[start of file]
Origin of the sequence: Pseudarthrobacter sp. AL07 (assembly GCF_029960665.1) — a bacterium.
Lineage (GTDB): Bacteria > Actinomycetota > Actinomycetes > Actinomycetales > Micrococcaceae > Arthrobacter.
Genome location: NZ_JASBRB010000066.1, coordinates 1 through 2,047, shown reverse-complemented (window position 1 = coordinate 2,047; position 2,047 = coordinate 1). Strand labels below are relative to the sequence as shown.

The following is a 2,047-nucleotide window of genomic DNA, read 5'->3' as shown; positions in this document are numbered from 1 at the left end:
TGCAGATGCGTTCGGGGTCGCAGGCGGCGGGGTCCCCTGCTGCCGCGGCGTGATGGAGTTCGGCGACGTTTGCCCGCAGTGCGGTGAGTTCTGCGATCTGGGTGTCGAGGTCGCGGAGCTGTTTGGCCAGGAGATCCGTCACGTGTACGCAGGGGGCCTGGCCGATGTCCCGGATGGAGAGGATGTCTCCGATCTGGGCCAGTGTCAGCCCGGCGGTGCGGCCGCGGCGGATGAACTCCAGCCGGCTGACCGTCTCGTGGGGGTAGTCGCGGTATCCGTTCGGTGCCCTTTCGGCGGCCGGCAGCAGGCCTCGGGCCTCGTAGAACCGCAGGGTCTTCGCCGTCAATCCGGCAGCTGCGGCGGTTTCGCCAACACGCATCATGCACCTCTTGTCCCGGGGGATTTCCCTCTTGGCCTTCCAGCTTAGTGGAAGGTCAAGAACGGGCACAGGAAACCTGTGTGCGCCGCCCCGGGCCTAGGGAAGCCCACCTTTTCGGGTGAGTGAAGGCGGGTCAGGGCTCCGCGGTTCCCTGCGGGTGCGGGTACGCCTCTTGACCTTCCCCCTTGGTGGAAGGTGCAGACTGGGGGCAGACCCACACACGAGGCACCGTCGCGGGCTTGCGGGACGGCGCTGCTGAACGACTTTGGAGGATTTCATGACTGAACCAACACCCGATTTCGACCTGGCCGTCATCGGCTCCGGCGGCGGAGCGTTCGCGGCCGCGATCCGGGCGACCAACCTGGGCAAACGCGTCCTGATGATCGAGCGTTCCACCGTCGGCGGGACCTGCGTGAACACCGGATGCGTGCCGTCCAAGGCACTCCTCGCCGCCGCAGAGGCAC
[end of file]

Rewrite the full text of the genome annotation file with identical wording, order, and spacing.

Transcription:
Origin of the sequence: Pseudarthrobacter sp. AL07 (assembly GCF_029960665.1) — a bacterium.
Lineage (GTDB): Bacteria > Actinomycetota > Actinomycetes > Actinomycetales > Micrococcaceae > Arthrobacter.
Genome location: NZ_JASBRB010000066.1, coordinates 1 through 2,047, shown reverse-complemented (window position 1 = coordinate 2,047; position 2,047 = coordinate 1). Strand labels below are relative to the sequence as shown.

The following is a 2,047-nucleotide window of genomic DNA, read 5'->3' as shown; positions in this document are numbered from 1 at the left end:
TGCAGATGCGTTCGGGGTCGCAGGCGGCGGGGTCCCCTGCTGCCGCGGCGTGATGGAGTTCGGCGACGTTTGCCCGCAGTGCGGTGAGTTCTGCGATCTGGGTGTCGAGGTCGCGGAGCTGTTTGGCCAGGAGATCCGTCACGTGTACGCAGGGGGCCTGGCCGATGTCCCGGATGGAGAGGATGTCTCCGATCTGGGCCAGTGTCAGCCCGGCGGTGCGGCCGCGGCGGATGAACTCCAGCCGGCTGACCGTCTCGTGGGGGTAGTCGCGGTATCCGTTCGGTGCCCTTTCGGCGGCCGGCAGCAGGCCTCGGGCCTCGTAGAACCGCAGGGTCTTCGCCGTCAATCCGGCAGCTGCGGCGGTTTCGCCAACACGCATCATGCACCTCTTGTCCCGGGGGATTTCCCTCTTGGCCTTCCAGCTTAGTGGAAGGTCAAGAACGGGCACAGGAAACCTGTGTGCGCCGCCCCGGGCCTAGGGAAGCCCACCTTTTCGGGTGAGTGAAGGCGGGTCAGGGCTCCGCGGTTCCCTGCGGGTGCGGGTACGCCTCTTGACCTTCCCCCTTGGTGGAAGGTGCAGACTGGGGGCAGACCCACACACGAGGCACCGTCGCGGGCTTGCGGGACGGCGCTGCTGAACGACTTTGGAGGATTTCATGACTGAACCAACACCCGATTTCGACCTGGCCGTCATCGGCTCCGGCGGCGGAGCGTTCGCGGCCGCGATCCGGGCGACCAACCTGGGCAAACGCGTCCTGATGATCGAGCGTTCCACCGTCGGCGGGACCTGCGTGAACACCGGATGCGTGCCGTCCAAGGCACTCCTCGCCGCCGCAGAGGCAC